Campaign Management: Getting Started on Your Campaign Plan
The first and most important step in launching a successful campaign is writing your campaign plan. The plan is a detailed, comprehensive and informed outline of your entire campaign. It takes you from your announcement to your victory. You will not succeed without your campaign plan. To get started, you need to research some fundamental information.
What You Need to Know From the Beginning
How do you get on the ballot? Find out what the requirements are to qualify as a candidate, when the deadlines are and what paperwork you need to file to get on the ballot.
What is the total number of votes you need to win? Who's your base? You'll need a list of all the groups among which you'll find your votes, and why you can count on them.
How much money will you need? Develop a detailed budget of how much money you will need to spend and a detailed list of people you will raise it from.
Who do you need on your team? Determine what roles you will need filled, such as campaign manager, volunteer coordinator, field organizer, etc. and start to list people who could be recruited as paid or volunteer staff members.
What's your message? Begin by writing down a clear statement about your most compelling reason for running, and how voters will be better off if you're elected.
How will you reach voters? Develop a list of every way your campaign will contact voters, including door knocking, phone calls, appearances at events, direct mail, etc. Be sure to list which activities the candidate will do and which will be done by volunteers. Check the list each week, making sure everyone is doing his/her task, and that the campaign is running smoothly.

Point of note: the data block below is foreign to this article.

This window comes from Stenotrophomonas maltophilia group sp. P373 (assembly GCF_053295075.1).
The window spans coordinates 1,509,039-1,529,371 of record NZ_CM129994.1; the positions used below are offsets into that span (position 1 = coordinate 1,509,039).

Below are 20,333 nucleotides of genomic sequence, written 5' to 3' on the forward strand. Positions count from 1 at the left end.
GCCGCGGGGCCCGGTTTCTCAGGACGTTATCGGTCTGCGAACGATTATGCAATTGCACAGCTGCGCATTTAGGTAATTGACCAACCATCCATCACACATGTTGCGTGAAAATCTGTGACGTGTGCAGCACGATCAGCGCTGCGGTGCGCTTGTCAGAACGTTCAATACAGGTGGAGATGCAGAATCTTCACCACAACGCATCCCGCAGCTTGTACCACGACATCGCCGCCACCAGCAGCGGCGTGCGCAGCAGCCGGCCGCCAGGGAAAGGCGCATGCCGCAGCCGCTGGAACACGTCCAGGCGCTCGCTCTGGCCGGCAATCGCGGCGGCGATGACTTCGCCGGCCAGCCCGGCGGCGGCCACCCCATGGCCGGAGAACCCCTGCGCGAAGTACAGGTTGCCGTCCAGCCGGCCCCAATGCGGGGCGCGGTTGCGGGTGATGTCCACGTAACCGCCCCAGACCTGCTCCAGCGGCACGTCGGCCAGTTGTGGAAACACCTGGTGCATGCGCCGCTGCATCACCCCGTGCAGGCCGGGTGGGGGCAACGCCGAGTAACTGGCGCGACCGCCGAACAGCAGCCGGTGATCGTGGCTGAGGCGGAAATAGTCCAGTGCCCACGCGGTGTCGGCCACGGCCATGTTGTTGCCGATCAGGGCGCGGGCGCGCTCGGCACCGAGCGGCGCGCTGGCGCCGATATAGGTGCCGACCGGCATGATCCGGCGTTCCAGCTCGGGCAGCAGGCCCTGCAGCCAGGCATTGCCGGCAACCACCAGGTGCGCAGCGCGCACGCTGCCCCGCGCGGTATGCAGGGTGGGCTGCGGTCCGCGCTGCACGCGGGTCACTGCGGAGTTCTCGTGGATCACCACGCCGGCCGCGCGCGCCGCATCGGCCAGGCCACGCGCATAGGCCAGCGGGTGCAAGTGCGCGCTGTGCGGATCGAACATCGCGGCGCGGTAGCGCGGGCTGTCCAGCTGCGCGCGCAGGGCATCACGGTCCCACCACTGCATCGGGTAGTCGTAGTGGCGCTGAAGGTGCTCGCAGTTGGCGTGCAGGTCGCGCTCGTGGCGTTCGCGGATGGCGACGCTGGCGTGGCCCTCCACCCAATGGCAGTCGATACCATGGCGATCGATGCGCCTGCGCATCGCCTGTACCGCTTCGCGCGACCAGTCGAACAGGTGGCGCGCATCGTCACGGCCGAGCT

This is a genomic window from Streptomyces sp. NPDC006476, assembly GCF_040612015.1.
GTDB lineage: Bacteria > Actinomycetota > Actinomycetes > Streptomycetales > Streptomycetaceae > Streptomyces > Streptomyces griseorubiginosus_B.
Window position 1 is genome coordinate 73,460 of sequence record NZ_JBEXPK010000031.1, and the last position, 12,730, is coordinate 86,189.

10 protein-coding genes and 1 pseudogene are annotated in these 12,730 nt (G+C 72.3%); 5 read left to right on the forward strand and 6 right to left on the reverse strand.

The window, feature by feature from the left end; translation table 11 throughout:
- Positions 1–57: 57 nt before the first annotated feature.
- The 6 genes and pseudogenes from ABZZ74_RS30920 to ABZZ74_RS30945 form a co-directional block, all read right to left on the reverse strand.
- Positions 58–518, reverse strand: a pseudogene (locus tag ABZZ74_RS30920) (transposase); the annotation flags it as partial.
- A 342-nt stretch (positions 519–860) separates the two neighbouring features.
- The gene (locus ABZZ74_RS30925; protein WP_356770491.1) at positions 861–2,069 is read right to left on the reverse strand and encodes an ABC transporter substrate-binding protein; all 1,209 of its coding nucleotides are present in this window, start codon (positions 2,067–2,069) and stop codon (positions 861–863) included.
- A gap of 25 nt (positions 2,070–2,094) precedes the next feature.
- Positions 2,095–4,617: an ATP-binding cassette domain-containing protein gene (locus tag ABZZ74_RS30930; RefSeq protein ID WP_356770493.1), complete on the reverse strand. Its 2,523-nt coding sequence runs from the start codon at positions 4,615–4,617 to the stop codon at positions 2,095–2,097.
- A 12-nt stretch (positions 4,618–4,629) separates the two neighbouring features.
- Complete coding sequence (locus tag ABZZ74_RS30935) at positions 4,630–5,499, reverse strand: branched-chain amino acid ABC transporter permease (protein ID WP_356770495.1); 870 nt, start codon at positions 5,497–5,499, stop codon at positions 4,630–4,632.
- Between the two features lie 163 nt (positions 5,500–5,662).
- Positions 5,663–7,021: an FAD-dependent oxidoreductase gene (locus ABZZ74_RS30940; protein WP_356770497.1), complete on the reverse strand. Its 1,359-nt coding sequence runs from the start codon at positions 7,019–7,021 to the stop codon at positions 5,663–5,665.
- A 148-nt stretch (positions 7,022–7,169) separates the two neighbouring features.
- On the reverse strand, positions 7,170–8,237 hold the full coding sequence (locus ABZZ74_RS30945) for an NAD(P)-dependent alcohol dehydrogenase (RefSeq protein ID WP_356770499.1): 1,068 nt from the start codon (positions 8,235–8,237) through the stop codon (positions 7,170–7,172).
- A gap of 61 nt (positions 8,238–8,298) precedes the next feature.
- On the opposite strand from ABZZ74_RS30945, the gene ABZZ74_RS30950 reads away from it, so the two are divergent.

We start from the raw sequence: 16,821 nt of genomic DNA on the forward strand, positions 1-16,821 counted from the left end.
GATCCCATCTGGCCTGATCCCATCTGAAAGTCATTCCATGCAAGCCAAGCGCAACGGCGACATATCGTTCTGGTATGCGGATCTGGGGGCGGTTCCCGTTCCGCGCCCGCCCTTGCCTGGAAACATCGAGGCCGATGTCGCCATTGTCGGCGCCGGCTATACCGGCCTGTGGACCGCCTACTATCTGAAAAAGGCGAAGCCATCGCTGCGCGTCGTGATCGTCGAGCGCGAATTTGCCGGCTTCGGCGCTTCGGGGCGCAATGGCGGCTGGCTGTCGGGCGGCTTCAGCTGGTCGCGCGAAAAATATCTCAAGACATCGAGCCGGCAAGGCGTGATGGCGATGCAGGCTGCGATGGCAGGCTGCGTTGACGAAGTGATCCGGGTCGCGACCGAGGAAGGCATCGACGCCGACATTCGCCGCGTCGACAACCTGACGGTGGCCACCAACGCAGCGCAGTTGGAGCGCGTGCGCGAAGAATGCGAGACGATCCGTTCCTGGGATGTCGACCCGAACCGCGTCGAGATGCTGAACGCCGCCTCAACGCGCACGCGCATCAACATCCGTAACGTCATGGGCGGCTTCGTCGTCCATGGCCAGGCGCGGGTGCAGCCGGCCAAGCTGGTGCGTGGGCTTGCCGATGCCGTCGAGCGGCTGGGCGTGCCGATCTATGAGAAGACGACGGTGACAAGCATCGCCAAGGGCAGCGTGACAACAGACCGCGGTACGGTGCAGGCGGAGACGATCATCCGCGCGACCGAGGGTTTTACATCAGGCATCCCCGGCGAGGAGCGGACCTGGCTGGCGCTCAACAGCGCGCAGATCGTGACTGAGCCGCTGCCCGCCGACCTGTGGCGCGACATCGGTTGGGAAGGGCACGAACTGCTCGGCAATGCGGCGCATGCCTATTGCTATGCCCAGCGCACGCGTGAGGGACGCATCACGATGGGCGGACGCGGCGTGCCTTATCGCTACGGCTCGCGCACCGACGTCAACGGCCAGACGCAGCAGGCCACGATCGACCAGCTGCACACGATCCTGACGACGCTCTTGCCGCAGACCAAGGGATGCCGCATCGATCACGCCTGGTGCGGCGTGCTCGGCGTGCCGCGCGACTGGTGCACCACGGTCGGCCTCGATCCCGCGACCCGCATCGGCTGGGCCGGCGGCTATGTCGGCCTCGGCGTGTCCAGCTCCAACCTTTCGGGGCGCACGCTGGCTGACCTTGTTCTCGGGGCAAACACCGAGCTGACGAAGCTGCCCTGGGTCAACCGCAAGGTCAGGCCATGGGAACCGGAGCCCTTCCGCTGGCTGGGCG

What tools, vendors and consultants will you need? Determine how you will manage data, track volunteers, conduct research, conduct polling, develop direct mail, etc.
What's going on? Do your own "oppo research" on yourself so you are prepared for anything your opponent might say about you. Research your opponent so you can define who s/he is for voters. Research the district and find out what is on voters' minds, what they care most about and what the pressing problems are facing your community.
What's happening in the larger community? Determine what other races will be competing for media attention and money; find out what matters outside your control could affect the race (e.g. economic recession, unemployment).
Is it legal? Research what the registration and reporting requirements are, which donors you need to disclose and what the contribution limits are. Secure an elections lawyer to advise the campaign.